The Chinese Mitten Crab

The Chinese Mitten Crab (Eriocheir sinensis)

An exotic addition to Yorkshire’s aquatic fauna.


A native of China, this impressive beast, which spends much of its life in brackish and fresh water, is thought to have been transported to Europe in ballast tanks of shipping. It was first noticed in Germany in 1922 and is now well established in several of the continental river systems which discharge into the Baltic and southern North Sea (Fryer 1993).



In 1949 a young angler from Castleford caught a mitten crab in Southfield Reservoir, a compensation reservoir for the adjacent Aire/Calder Navigation nr. Thorne (SE/6518). The animal was trans-located to a ‘fenced off’ section of a stream near Hollywell Wood, Glasshoughton but disappeared a few days later (Limbert & Wall 1983).



In 1976 and 1979 specimens were found in eel nets on the south Humber shoreline near the River Ancholme outlet (SE/9721) and in 1984 one was actually located in the Ancholme itself (Clark 1984). In 1984 unconfirmed anecdotal evidence came from eel nets-men working the Blacktoft-Faxfleet area of the estuarine Ouse/Humber confluence (SE/82) (Mel. Todd pers. comm.1984). In 1986 one was found further up the tidal Ouse at Cawood (SE/5738) and in September 1991 ‘a colony’ was found in the River Wharfe (presumably the lower reaches) (Fryer 1993).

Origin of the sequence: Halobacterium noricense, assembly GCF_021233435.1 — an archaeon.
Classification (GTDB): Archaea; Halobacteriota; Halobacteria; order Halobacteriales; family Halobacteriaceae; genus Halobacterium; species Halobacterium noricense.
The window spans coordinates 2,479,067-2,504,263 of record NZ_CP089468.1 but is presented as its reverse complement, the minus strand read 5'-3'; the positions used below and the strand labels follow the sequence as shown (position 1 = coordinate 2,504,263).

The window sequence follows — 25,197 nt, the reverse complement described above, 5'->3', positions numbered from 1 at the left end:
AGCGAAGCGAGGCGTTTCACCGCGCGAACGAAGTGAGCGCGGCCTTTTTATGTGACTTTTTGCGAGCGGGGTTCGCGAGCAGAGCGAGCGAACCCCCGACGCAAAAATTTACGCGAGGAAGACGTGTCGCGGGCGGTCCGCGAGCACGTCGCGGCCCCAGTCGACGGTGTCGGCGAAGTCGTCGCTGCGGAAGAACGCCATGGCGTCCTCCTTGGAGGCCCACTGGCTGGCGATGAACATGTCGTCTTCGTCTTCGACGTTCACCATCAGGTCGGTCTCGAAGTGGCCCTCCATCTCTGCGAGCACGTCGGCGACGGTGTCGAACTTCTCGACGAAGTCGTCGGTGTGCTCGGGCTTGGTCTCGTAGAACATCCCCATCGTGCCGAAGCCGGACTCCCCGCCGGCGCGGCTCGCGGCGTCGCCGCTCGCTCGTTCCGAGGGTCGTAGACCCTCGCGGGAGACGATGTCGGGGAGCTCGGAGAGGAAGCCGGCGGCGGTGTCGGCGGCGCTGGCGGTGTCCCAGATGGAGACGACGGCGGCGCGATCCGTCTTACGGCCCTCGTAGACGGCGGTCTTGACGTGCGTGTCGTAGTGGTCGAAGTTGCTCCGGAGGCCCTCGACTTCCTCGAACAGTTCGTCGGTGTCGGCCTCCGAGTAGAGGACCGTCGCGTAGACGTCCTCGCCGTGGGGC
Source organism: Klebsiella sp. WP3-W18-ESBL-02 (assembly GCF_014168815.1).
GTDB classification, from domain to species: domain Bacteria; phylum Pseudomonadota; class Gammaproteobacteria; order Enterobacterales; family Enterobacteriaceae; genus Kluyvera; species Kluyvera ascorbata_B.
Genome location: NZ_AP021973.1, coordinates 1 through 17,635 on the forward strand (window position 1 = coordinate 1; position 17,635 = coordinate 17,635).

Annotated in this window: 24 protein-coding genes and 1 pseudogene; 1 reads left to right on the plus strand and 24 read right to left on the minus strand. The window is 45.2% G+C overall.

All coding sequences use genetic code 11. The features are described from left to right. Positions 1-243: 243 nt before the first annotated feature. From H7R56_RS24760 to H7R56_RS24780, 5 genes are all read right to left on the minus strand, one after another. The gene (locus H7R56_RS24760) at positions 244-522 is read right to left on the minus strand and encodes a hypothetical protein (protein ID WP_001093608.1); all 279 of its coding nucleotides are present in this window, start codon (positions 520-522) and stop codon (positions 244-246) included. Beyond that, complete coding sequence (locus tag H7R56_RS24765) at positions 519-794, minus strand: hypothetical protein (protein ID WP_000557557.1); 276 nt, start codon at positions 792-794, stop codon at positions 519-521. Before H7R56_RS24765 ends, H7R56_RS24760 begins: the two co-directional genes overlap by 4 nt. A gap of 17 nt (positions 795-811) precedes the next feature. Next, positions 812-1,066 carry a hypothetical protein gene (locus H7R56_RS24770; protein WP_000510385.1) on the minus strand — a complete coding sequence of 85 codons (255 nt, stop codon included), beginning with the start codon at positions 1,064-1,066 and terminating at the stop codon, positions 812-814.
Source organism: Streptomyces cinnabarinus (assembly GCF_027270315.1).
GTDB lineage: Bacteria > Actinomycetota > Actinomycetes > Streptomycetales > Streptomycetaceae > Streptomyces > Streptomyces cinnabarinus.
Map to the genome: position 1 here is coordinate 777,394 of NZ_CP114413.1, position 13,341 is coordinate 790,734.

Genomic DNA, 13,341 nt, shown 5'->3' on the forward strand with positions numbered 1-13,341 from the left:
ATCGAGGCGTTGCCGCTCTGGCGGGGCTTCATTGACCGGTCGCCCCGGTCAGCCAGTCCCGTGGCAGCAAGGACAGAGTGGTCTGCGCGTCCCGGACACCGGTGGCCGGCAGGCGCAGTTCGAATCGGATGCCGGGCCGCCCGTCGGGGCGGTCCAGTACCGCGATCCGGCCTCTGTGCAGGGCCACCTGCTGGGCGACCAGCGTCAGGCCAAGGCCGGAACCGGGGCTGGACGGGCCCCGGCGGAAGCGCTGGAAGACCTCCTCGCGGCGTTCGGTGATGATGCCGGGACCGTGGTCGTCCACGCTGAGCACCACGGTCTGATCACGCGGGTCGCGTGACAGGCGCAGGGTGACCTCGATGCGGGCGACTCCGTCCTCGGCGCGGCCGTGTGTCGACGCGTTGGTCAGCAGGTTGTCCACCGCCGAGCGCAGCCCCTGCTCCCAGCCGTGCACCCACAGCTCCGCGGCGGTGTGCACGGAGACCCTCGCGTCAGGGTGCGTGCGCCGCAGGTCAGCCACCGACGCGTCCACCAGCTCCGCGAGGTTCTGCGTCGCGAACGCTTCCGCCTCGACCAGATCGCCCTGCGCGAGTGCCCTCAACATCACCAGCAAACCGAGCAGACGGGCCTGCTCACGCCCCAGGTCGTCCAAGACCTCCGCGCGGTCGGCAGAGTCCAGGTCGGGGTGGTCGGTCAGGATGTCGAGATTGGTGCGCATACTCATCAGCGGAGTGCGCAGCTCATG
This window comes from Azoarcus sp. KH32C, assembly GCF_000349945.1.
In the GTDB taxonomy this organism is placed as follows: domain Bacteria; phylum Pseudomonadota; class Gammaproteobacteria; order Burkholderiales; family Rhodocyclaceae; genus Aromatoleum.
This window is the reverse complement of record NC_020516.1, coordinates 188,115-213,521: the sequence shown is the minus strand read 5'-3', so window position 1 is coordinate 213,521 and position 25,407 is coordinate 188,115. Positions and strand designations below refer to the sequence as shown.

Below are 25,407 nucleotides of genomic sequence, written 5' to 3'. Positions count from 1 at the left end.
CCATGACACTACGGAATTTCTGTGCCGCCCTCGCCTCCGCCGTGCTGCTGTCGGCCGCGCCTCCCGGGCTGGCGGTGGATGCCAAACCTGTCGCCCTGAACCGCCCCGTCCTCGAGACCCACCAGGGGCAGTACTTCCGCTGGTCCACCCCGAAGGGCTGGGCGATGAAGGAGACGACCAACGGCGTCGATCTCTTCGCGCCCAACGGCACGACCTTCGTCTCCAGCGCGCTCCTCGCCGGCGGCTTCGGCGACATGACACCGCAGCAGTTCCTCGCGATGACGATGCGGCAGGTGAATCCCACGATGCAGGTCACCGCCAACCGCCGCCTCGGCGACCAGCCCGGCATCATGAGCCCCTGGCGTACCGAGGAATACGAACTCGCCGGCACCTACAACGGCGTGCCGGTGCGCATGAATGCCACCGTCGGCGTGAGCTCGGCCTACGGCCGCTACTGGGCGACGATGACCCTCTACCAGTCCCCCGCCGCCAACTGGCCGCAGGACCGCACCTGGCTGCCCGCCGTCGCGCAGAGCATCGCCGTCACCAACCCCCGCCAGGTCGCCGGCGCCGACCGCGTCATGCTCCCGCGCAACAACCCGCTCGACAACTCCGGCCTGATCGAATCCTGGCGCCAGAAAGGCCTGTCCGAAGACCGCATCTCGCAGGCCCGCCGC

On 1st October 1995 one was caught on rod and line in the New Junction Canal, Kirk Bramwith, Doncaster (SE/6111). After being examined by Environment Agency biologists it was donated to Doncaster Museum by Chris Firth (EA Fisheries Officer) (Accession no. DONMG ZZ.267). This specimen was exhibited at the YNU Conference on the ‘Freshwater Ecology of Yorkshire’ (March 2001).


The results of a new study undertaken by Dr Matt Bentley and a team of co-workers at the University of Newcastle monitored spread in British waters included a record from the Tees (NZ/52) in 2001


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